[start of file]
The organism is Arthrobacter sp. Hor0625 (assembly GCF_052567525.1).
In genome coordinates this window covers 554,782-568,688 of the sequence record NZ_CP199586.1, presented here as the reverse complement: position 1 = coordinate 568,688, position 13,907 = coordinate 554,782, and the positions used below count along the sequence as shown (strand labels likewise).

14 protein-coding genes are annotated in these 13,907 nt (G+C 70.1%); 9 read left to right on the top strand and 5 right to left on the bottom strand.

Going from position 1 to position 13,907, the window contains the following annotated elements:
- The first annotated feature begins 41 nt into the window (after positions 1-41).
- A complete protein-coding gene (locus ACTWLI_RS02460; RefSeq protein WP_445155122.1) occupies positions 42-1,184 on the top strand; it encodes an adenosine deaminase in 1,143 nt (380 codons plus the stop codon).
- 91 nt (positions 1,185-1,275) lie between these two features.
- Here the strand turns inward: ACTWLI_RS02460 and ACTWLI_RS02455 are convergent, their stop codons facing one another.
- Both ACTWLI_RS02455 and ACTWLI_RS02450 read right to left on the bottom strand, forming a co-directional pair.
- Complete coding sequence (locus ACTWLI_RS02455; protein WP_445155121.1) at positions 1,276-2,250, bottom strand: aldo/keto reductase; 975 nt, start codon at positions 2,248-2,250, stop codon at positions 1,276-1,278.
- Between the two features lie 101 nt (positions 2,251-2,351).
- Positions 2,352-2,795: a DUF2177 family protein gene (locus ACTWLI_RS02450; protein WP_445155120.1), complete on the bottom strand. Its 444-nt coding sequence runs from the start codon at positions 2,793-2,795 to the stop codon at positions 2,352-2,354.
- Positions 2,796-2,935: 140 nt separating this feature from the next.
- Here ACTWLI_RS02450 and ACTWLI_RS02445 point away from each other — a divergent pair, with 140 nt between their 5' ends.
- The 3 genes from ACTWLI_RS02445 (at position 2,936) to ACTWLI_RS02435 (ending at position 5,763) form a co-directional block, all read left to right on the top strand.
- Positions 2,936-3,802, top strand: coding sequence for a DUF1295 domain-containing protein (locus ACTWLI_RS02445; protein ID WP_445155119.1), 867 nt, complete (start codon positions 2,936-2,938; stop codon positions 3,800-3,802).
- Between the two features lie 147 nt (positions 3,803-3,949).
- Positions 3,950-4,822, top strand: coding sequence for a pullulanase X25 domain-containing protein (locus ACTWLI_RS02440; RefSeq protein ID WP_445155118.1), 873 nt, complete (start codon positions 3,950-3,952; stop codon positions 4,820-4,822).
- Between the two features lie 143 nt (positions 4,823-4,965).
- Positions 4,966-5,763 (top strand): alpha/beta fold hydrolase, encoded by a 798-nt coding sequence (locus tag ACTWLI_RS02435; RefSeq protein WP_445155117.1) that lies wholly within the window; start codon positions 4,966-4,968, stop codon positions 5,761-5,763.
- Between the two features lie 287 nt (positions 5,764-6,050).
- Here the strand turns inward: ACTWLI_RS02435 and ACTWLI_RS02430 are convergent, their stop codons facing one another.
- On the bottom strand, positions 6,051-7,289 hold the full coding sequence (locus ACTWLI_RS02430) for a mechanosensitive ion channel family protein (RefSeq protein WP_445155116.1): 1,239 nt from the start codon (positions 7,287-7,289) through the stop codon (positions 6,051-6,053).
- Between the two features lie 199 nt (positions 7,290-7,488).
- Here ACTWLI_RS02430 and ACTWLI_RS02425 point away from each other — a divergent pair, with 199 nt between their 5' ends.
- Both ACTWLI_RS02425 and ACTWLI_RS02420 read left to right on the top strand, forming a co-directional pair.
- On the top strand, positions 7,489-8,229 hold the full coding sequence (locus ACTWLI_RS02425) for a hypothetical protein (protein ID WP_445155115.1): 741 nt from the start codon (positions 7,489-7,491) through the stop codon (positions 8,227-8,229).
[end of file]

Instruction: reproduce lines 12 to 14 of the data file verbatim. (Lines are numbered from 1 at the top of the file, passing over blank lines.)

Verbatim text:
- Positions 2,352-2,795: a DUF2177 family protein gene (locus ACTWLI_RS02450; protein WP_445155120.1), complete on the bottom strand. Its 444-nt coding sequence runs from the start codon at positions 2,793-2,795 to the stop codon at positions 2,352-2,354.
- Positions 2,796-2,935: 140 nt separating this feature from the next.
- Here ACTWLI_RS02450 and ACTWLI_RS02445 point away from each other — a divergent pair, with 140 nt between their 5' ends.